Science Is Proving That Tragic Curses Are Real

If you think you’re cursed, you might be right, per Nautilus:

In the first lines of Sophocles’ Antigone, the title character bemoans her fate to the chorus:

How many miseries our father caused!
And is there one of them that does not fall
On us while yet we live?

Antigone must reckon with the choices her father Oedipus made and the slippery, obscure moral inheritance that he leaves her. She ultimately chooses to pay with her life, not for her sins, but for her father’s.

Oedipus and Antigone

Oedipus and Antigone


Children reckoning with and reenacting the sins of their forebears is a key part of the tragic form. The great Greek tragedians—Aeschylus, Sophocles, Euripides—incorporated ancestral fault into their works, as Orestes, Electra, and Antigone reap what their powerful but monumentally flawed parents sow. The Greeks took the idea of moral inheritance well past the stage, weaving it into the fabric of their society, from elegiac poetry to philosophical treatises to medical literature.

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Why US Defense Secretary Ashton Carter is the Biggest Threat to World Peace


Brian Cloughley writes at CounterPunch:

The terrorist threat posed by the barbarians of Islamic State is clearly of most serious concern to much of the world — but there are other threats of equal immediacy, not the least being the determination of Washington to continue confronting Russia and China.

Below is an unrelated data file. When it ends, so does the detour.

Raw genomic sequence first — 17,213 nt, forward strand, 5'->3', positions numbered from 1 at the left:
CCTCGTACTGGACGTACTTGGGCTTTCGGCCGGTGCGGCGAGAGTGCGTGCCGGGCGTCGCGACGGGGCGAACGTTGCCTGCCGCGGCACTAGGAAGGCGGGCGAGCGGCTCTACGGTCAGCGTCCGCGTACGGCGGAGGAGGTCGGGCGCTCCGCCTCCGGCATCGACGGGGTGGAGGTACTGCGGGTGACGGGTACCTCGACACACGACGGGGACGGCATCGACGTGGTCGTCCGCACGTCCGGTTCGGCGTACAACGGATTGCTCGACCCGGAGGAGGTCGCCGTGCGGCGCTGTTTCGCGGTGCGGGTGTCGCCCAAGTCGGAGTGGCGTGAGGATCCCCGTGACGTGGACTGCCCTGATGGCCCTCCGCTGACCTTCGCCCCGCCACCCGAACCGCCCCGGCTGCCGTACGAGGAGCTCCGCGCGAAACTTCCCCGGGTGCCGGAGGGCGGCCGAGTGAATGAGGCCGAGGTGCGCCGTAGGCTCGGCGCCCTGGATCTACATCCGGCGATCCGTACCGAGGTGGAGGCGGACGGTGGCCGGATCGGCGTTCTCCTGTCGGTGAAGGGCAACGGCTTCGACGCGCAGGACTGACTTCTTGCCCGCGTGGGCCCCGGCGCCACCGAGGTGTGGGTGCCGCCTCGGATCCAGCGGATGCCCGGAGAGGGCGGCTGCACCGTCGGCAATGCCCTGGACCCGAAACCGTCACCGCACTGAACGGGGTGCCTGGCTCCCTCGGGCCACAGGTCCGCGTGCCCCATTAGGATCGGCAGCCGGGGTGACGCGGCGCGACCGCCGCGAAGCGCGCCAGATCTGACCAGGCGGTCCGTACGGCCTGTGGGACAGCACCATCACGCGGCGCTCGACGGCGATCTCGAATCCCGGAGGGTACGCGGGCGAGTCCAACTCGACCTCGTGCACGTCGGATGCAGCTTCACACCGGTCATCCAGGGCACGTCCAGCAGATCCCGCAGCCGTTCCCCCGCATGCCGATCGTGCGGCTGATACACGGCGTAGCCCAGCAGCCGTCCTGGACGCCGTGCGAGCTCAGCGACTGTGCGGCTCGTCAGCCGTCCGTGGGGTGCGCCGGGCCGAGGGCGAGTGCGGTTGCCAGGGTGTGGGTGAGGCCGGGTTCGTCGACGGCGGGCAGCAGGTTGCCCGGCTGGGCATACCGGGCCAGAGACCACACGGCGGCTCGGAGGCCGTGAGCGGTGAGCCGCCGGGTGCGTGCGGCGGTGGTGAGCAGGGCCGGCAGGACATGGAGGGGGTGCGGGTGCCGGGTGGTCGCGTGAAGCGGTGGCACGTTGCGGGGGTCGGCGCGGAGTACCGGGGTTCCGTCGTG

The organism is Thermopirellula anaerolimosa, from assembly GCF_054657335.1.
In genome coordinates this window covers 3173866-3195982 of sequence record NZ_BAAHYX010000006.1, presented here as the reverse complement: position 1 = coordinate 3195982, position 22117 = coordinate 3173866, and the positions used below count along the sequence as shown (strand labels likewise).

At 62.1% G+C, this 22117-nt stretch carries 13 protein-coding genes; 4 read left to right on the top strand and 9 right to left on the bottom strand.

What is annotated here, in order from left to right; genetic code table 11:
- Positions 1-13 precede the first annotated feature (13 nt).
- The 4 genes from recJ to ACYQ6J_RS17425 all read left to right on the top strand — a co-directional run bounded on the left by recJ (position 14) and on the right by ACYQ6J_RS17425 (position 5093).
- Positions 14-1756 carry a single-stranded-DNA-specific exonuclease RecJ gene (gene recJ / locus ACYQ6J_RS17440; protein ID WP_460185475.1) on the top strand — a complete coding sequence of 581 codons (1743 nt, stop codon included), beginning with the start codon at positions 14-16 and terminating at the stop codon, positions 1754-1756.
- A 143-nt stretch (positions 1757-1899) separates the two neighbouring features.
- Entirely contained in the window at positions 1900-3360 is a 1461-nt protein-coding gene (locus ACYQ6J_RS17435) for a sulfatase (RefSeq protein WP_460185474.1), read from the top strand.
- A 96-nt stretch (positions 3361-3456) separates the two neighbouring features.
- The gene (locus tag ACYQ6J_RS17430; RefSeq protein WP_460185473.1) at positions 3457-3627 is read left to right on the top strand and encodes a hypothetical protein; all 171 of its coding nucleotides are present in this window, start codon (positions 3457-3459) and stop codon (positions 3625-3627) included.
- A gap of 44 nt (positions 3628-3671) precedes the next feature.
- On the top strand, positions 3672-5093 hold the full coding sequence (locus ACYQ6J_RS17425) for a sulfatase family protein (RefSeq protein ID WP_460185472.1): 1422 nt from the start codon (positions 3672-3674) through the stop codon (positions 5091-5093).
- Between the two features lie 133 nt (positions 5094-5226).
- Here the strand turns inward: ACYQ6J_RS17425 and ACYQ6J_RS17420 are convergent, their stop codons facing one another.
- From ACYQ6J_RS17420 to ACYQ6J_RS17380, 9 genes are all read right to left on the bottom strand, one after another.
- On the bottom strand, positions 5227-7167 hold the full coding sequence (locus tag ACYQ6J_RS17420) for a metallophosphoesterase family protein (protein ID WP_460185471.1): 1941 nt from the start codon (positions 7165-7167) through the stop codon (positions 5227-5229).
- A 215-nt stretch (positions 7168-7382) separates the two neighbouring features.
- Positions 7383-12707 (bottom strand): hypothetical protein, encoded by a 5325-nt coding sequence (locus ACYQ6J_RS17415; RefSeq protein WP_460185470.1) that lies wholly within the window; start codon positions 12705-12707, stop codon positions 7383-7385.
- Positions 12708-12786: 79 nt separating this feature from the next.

The US Navy Times headline of November 5 summed up Washington’s policy as regards the South China Sea by recording that “Pentagon chief takes jab at China with aircraft carrier stop.”

This intriguing insight to America’s official thinking about China was one result of the visit by intellectual US Defense Secretary Ashton Carter to the USS Theodore Roosevelt, an enormous aircraft carrier in the South China Sea where, ten days previously, on  October 27, the guided missile destroyer USS Lassen had been ordered to try to provoke China to react to a coat-trailing confrontational incursion into territorial waters claimed by China.

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From the Soil to the Sky: Thoughts on “Symphony of the Soil”

The soil, the raw Earth, the meat of our world that lays atop the bones… here is the vitality that underlays all life.

I recently watched the documentary “The Symphony of Soil,” which I will further embed below because it so impressed on me once again the importance – and the mystifying complexity – of the ground beneath our feet.

Soils are formed in a hundred different ways, all with their own chemical composition, and all with their own life. One facet of our massively complicated global ecosystem, each tiny portion so intimately vital to the other. Mycelial networks stretching hundreds of miles, bumping into other networks, forming this intricate dance like a natural Internet, the first Internet, transmitting details of weather patterns and other ecological “news” all through their spread. It is an overwhelming idea, a transcendent, beautiful idea –